being (Ítre) Lacan's use of the term 'being' introduces a metaphysical
note to his discourse that distinguishes it from most other schools of psycho-
analytic theory, which refuse to engage with their metaphysical and philo-
sophical foundations (see E, 228). Lacan argues that it is necessary for
psychoanalysts to engage with such concerns, for when the analyst intervenes
his action 'goes to the heart of [the analysand's] being', and this also affects
his own being, since he cannot 'remain alone outside the field of play' (E,
228). Hence 'it is certainly in the relation to being that the analyst has to find
his operating level' (E, 252). Lacan also argues that during the course of the
treatment the analyst is subjected to a progressive loss of being (Fr. dÈsÍtre), as
he is gradually reduced to being a mere object for the analysand.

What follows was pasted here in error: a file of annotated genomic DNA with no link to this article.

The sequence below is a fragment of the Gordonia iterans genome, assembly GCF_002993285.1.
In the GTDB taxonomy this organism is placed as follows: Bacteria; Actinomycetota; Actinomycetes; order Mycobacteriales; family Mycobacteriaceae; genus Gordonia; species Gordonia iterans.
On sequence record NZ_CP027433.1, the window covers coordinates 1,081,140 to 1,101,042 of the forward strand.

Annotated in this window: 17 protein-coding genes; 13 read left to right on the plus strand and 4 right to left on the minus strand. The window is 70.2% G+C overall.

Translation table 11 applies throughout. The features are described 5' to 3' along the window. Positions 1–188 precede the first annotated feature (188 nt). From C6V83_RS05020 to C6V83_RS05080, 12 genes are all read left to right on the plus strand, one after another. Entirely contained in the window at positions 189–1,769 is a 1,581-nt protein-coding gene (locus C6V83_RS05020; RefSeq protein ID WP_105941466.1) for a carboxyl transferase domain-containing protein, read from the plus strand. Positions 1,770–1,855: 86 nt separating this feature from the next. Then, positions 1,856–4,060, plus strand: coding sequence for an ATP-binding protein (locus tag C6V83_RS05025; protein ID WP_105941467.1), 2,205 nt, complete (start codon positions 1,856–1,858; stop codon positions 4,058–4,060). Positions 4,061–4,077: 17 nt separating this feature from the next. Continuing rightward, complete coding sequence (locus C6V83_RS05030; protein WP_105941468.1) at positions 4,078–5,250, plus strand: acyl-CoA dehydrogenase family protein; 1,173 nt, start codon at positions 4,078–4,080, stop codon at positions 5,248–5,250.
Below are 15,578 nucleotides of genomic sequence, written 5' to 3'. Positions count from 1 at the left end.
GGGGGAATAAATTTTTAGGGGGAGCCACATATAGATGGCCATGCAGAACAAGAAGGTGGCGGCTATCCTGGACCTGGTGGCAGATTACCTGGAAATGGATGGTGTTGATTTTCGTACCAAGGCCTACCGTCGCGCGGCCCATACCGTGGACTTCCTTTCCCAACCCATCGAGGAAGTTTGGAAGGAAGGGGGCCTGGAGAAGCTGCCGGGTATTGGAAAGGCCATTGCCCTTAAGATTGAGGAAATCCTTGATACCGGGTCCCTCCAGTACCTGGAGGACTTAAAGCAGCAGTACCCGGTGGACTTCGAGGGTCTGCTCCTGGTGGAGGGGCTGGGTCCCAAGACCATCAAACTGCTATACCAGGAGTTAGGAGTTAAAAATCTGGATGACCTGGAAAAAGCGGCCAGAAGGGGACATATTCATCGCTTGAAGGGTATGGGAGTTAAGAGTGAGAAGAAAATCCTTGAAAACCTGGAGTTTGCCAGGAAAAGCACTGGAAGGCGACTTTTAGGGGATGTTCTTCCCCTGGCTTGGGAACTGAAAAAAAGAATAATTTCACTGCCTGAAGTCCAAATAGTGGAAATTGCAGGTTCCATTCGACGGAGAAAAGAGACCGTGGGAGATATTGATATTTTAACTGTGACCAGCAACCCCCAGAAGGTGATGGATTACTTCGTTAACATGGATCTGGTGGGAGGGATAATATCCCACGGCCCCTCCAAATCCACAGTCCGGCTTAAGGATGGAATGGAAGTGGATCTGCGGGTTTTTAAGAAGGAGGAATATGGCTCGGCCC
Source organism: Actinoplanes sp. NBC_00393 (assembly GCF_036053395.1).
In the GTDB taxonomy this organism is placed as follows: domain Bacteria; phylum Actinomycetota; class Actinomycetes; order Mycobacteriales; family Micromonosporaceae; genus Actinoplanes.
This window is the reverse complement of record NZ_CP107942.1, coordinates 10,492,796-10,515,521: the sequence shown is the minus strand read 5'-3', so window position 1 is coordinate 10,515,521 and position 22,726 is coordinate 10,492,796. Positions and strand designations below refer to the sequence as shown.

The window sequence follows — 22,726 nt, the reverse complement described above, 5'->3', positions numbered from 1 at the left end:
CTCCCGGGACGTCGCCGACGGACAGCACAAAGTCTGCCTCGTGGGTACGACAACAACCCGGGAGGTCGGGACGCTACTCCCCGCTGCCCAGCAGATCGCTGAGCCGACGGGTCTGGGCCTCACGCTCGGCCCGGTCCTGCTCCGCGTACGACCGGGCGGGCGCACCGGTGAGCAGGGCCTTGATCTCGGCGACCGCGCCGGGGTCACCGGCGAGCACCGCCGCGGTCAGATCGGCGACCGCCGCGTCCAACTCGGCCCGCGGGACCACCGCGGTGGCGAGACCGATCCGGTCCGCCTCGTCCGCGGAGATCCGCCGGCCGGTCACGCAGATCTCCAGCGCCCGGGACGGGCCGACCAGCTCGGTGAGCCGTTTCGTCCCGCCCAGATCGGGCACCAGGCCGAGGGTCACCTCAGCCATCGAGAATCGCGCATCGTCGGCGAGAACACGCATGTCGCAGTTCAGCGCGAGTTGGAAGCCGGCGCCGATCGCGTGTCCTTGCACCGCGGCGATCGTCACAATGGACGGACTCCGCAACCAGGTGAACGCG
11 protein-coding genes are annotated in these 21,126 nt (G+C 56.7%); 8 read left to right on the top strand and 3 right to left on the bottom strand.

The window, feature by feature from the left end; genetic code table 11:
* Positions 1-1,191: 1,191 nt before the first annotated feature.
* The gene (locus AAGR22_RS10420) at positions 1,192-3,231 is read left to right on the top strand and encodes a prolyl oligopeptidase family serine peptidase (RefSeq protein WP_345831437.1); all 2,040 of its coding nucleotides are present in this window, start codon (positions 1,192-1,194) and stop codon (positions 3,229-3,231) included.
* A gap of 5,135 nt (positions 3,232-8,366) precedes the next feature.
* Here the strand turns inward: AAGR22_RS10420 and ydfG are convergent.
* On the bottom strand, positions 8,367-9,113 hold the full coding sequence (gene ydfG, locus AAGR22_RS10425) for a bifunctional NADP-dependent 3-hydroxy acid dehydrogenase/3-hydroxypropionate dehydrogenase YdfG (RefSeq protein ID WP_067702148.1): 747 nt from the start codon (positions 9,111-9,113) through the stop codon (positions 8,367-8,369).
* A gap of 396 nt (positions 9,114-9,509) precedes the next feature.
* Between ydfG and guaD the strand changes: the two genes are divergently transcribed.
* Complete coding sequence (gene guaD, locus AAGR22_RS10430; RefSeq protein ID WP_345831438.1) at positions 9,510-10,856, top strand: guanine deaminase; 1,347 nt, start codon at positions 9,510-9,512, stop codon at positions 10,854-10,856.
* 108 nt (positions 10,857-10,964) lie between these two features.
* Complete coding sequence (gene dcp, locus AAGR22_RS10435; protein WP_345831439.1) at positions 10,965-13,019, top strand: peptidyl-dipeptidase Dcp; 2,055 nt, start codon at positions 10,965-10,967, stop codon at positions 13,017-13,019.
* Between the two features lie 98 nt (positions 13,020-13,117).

Lacan's discussion of being is clearly influenced by the ideas of Martin
Heidegger (see Heidegger, 1927). Being belongs to the symbolic order, since it
is 'the relation to the Other in which being finds its status' (E, 251). This
relation, like the Other itself, is marked by a lack (manque), and the subject is
constituted by this lack of being (manque-‡-Ítre), which gives rise to desire, a
want-to-be (manque-‡-Ítre); desire is thus essentially a desire for being.
Whenever Lacan opposes being tO EXISTENCE, œt œS with existence in the real,
which contrasts with the symbolic function of being. Something may thus be
without existing, when it is constructed from speech but finds no correlate in
the real (e.g. the complete Other). Conversely, something may exist without
being, such as the 'ineffable, stupid existence' of the subject, which cannot be
completely reduced to a signifying articulation (E, 194).
Lacan coins the neologism parlÍtre from the verbal noun Ítre (being) and
the verb parler (to speak) to emphasise his point that being is constituted in
and through language. A human being is above all a speaking being.